An Ordinary Shawl with an Extraordinary Story

Sometimes the story of how we acquire an object is just as fascinating as the object itself. So is the case of a plain shawl donated in 1943.

Langston Hughes

Langston Hughes

James Langston Hughes was born on February 1, 1902 in Joplin, Missouri. Hughes was from a prominent African-American family with Ohio connections.  In 1835, his grandfather was the first African-American to attend Oberlin College. Hughes lived with his grandmother until he was 13.  After moving back in with his mother and her husband, the family eventually resided in Cleveland, Ohio. Hughes began writing poetry while attending Cleveland’s Central High School.  He published poems in The Belfry Owl, a school magazine.

In 1920, Hughes left for Mexico, returning to the states a year later to attend Columbia University in New York City. He left Columbia in 1922 due to increasing racial prejudices. Hughes continued to be active writing poetry in the Harlem area. After spending time in England, Hughes moved to Washington D.C. in 1924. He was working as a busboy at hotel restaurant when he met poet Vachel Lindsay. Hughes showed Lindsay some of his poetry, who ultimately used his connections to promote Hughes’ poetry.

Cover of A Pictorial History of the Negro in America by Langston Hughes.

Cover of A Pictorial History of the Negro in America by Langston Hughes from the Society’s library.

After receiving a scholarship, Hughes graduate from Lincoln University in 1929. He published his first book, Not Without Laughter, shortly after. For years, he frequently toured the US, Europe, and the USSR reading his poetry and short stories. Hughes became one of the best known poets in the United States, publishing countless volumes of poetry, short stories, and plays. On May 22, 1967, Langston Hughes died from complications of prostate cancer.

In addition to once calling Ohio home, Hughes made a lasting contribution to Ohio History.  On April 30, 1943, Langston Hughes donated this shawl (H 6806) used by Sheridan Leary to the Ohio Historical Society.  Sheridan Leary was an African-American harnesses maker from Oberlin, Ohio who was killed during John Brown’s Raid on Harper’s Ferry. Leary was the first husband of Hughes’ grandmother, Mary Patterson.

Shawl, call number  H 6806, donated to the Ohio Historical Society by poet Langston Hughes.

Shawl, call number H 6806, donated to the Ohio Historical Society by poet Langston Hughes.

In his note to the society, Hughes explained, “It (the shawl) was worn at John Brown’s Raid where Sheridan Leary was killed and since his widow, who was my grandmother, states that it had been handed down in the Leary family from Sheridan’s grandfather, I think we would be safe in dating the shawl at thirty to forty years preceding John Brown’s raid, certainly in the first quarter of the 1800’s.” The shawl was reportedly found in the mud after the raid and returned to Leary’s grieving widow.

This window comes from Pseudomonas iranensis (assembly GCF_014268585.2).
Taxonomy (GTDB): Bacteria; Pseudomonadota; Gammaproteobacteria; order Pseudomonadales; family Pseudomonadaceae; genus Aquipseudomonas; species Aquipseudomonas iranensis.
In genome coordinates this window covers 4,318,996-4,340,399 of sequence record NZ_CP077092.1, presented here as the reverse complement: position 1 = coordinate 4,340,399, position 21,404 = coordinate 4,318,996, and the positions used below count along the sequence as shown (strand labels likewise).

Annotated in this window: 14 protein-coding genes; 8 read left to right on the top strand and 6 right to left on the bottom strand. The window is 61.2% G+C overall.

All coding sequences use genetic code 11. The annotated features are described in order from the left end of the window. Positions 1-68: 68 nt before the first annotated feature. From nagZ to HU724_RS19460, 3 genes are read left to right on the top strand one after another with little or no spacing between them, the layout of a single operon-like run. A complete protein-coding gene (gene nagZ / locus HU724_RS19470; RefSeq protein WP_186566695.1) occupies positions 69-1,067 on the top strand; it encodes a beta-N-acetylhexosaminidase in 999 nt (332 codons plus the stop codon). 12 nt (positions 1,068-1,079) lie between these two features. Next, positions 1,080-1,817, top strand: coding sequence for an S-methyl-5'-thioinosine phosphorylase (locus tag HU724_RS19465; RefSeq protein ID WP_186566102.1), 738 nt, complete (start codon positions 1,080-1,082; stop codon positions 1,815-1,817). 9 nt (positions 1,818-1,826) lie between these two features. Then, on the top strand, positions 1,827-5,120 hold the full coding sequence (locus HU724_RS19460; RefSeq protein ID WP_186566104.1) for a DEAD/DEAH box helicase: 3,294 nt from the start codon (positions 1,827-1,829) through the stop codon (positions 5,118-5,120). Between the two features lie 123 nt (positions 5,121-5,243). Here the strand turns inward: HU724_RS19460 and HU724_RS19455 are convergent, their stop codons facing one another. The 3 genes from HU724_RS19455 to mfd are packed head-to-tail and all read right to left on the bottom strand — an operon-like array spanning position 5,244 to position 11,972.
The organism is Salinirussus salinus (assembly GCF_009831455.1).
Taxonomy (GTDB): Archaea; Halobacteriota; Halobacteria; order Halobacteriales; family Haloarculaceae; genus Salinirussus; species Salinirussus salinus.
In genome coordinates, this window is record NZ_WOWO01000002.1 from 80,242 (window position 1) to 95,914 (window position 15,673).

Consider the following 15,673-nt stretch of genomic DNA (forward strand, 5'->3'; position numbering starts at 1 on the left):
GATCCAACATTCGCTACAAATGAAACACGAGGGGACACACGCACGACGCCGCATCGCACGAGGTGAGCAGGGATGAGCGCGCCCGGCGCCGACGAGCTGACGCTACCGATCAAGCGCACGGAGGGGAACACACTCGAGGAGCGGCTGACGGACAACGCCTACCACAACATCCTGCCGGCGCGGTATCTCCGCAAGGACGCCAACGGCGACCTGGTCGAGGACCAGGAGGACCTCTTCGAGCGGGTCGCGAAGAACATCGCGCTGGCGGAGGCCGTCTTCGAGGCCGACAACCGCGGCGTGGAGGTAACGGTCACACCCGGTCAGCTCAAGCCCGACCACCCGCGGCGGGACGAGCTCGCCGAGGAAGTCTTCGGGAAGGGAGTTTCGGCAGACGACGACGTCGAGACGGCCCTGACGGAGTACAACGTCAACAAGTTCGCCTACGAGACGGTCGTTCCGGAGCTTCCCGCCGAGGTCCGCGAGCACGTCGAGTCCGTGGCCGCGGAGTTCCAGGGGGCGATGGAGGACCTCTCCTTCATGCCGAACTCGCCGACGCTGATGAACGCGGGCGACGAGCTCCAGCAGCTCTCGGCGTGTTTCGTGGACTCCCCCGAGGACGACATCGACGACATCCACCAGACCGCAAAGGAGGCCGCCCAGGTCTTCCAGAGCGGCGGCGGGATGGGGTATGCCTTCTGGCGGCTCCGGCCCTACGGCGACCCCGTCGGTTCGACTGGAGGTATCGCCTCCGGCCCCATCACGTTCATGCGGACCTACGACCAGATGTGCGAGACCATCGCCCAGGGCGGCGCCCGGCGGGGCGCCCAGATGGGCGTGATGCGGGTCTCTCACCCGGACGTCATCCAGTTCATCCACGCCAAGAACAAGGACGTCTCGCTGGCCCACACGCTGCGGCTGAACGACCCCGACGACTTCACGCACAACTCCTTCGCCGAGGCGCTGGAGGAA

Closeup of shawl.

Closeup of shawl.

The shawl demonstrates the need for good documentation of an object; without a provenance, it would appear to be very ordinary.  With its connection to the raid on Harper’s Ferry and Langston Hughes the shawl is one of the most treasured objects in our collection.

Have you ever come across an object with a fascinating story of how it got to where it is?

Emily Lang, History Curator

References:

A&E Networks Television. “Langston Hughes Biography.” Bio.com. http://www.biography.com/people/langston-hughes-9346313 (accessed February 10, 2014).

Hughes, Langston, Arnold Rampersad, David E. Roessel, and Benny Andrews. Langston Hughes. New York: Sterling Pub., 20061994.

The Poetry Foundation. “Langston Hughes.” The Poetry Foundation. http://www.poetryfoundation.org/bio/langston-hughes (accessed February 12, 2014).

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4 Responses to An Ordinary Shawl with an Extraordinary Story

  1. Anna Worden Bauersmith says:

    Reblogged this on If I Had My Own Blue Box: and commented:
    Read all the way through to the shawl.

  2. Pingback: An Ordinary Shawl with an Extraordinary Story | If I Had My Own Blue Box:

  3. Beth Odell says:

    You write ” . . .without a provenance, it would appear to be very ordinary.” So true! And without proper provenance, probably only of great interest to a collector – it would not meet the level of evidence required of inclusion in an historical society collection. I find it extremely ironic, then, that the Ohio Historical Society chose the McKinley Museum’s First Lady Ida McKinley Dress Restoration Project as a History Fund grant recipient. The dresses have only myth and wishes as evidence, yet with each codification (such as the grant), the “truth” for future generations becomes indelibly established. Soon, reversing the mistake will become next to impossible, if it has not already. Surely there were other projects more worthy of support than the McKinley Museum’s dress project. Perhaps one with provenance and a powerful story, such as this shawl. The McKinley effort lacks both and is not worthy of the award.

  4. Pingback: Lewis Sheridan Leary’s Shawl | Steam at Harper's Ferry

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